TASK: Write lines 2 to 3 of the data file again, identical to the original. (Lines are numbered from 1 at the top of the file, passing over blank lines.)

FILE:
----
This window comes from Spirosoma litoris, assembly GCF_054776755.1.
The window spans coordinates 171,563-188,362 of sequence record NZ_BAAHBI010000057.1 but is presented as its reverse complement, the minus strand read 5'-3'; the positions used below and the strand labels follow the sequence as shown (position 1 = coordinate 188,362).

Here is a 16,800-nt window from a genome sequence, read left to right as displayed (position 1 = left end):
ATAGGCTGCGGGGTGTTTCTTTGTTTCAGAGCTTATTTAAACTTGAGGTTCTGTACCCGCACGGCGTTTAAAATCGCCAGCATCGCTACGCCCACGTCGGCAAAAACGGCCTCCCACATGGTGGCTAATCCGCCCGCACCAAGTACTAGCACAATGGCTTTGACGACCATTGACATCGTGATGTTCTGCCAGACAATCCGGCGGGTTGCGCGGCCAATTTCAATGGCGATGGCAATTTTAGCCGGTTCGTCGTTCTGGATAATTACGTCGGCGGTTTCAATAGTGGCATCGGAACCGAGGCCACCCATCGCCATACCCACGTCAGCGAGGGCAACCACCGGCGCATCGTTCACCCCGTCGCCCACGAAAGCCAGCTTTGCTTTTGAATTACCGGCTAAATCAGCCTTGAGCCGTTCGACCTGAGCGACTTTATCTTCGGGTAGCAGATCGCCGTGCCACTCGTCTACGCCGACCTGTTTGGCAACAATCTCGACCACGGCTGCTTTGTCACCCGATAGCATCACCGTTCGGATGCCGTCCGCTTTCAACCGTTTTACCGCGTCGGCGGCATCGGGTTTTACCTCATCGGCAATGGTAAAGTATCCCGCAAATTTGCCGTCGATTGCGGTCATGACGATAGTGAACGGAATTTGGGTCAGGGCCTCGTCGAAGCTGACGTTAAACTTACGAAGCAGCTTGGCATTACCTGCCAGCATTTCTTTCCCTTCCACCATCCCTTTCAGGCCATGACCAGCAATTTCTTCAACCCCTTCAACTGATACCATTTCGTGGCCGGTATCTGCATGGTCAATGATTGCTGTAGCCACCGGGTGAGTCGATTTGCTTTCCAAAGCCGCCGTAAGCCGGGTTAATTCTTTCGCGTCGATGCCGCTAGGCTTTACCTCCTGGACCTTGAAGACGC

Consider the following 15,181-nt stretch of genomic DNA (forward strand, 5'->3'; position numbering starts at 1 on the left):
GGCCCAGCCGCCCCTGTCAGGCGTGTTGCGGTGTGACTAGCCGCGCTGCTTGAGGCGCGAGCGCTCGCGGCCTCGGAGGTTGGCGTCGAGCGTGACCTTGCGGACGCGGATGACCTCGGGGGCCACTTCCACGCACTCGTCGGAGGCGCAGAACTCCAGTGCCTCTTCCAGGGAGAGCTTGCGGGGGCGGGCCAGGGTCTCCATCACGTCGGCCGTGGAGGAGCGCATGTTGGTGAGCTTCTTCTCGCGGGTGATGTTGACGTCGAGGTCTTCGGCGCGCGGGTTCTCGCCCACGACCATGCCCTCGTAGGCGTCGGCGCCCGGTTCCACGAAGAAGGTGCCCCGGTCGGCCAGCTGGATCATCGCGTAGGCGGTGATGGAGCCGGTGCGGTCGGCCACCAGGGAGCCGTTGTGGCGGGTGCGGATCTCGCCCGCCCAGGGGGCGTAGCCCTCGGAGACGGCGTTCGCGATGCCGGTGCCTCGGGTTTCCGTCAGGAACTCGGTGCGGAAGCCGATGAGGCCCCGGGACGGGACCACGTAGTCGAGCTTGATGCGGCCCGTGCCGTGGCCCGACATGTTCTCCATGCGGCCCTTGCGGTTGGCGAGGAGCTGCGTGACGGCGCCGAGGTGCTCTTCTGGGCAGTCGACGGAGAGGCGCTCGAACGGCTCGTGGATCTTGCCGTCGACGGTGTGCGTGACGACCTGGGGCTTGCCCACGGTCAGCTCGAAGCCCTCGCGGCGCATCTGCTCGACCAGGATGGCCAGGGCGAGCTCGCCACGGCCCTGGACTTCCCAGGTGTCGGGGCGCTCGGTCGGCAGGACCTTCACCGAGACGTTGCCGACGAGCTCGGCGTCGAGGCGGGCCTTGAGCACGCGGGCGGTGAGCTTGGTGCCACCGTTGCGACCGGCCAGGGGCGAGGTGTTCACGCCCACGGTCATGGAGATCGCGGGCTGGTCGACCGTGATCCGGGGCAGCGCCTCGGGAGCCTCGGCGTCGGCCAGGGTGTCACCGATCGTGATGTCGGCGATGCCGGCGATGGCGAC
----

The window spans coordinates 171,563-188,362 of sequence record NZ_BAAHBI010000057.1 but is presented as its reverse complement, the minus strand read 5'-3'; the positions used below and the strand labels follow the sequence as shown (position 1 = coordinate 188,362).

Here is a 16,800-nt window from a genome sequence, read left to right as displayed (position 1 = left end):